Excuse my cynicism, but the way I see it, Manchester United agreeing to pay Wayne Rooney a wage of £300,000 per week – yes, that’s an awful lot more than money being paid to some of Ireland’s executives for a year’s work - must have more to do with his potential to sell jerseys than his ability to bring trophies to Old Trafford. And his new contract is for five years.
Tom Finney’s not long dead, but he must be spinning in his grave. Here was one of England’s greatest-ever Internationals who was paid less per week - £15 - than Rooney would fork out for his supply of daily newspapers. When his career was over, he went back to work as a plumber. Probably had to.
Where is it all going to end? It made headlines a number of years back when the half-million mark was breached.... for a transfer. Could it happen that in a few years’ time that the Premier League will present its first player to get that in his weekly pay packet? Of course it could.
It’s unlikely Man U will get a trophy this year in return for the money they’re paying Rooney and the others. Everything is gone at domestic level, with fancy odds being laid about the Red Devils making the Top Four. You can even get a price about them finishing in the Top Six. But the Euro door is still open, if only slightly.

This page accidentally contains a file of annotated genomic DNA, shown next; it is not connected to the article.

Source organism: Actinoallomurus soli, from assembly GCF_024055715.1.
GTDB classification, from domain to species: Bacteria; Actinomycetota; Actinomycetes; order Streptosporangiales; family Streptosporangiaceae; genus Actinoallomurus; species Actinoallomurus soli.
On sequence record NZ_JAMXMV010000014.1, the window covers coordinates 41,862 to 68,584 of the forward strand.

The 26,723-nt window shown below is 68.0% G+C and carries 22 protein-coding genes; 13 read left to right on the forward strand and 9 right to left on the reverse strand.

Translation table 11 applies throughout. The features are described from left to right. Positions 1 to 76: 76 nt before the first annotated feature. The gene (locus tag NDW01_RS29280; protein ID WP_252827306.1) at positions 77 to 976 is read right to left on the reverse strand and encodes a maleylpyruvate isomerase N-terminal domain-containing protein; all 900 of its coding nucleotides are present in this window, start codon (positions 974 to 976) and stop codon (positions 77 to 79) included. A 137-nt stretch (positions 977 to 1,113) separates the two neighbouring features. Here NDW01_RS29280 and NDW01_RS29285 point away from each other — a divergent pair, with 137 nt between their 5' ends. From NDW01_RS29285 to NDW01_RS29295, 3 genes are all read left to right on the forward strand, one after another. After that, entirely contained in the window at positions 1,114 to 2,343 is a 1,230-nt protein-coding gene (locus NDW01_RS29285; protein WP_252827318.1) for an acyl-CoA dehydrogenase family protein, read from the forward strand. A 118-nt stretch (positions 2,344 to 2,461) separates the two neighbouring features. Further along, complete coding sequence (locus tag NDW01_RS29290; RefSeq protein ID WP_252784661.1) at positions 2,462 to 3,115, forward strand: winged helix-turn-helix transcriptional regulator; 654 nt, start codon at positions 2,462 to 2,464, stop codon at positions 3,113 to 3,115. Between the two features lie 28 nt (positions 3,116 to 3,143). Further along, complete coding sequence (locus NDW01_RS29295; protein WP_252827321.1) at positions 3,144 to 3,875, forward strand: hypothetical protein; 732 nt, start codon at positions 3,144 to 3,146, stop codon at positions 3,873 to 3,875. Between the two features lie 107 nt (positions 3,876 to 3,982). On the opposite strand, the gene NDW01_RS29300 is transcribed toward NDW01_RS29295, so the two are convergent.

Coming up this evening is an away game with Olympiakos, the dominant force in Greek football for the past two decades but serial underachievers in Europe.
Their stadium in Athens holds 34,000 but the atmosphere can be raucous. Still, United, even without the services of the cup tied Juan Mata, should have enough in their locker to reach the quarter-finals. How far they go after that is the question.
It’s fancy odds against most of the other English teams still involved - all of them better placed domestically than United - figuring at business end of the Champions’ League, so you’d have to think it’s only Stretford End romantics who believe Euro glory will be returning this year to the city’s red half.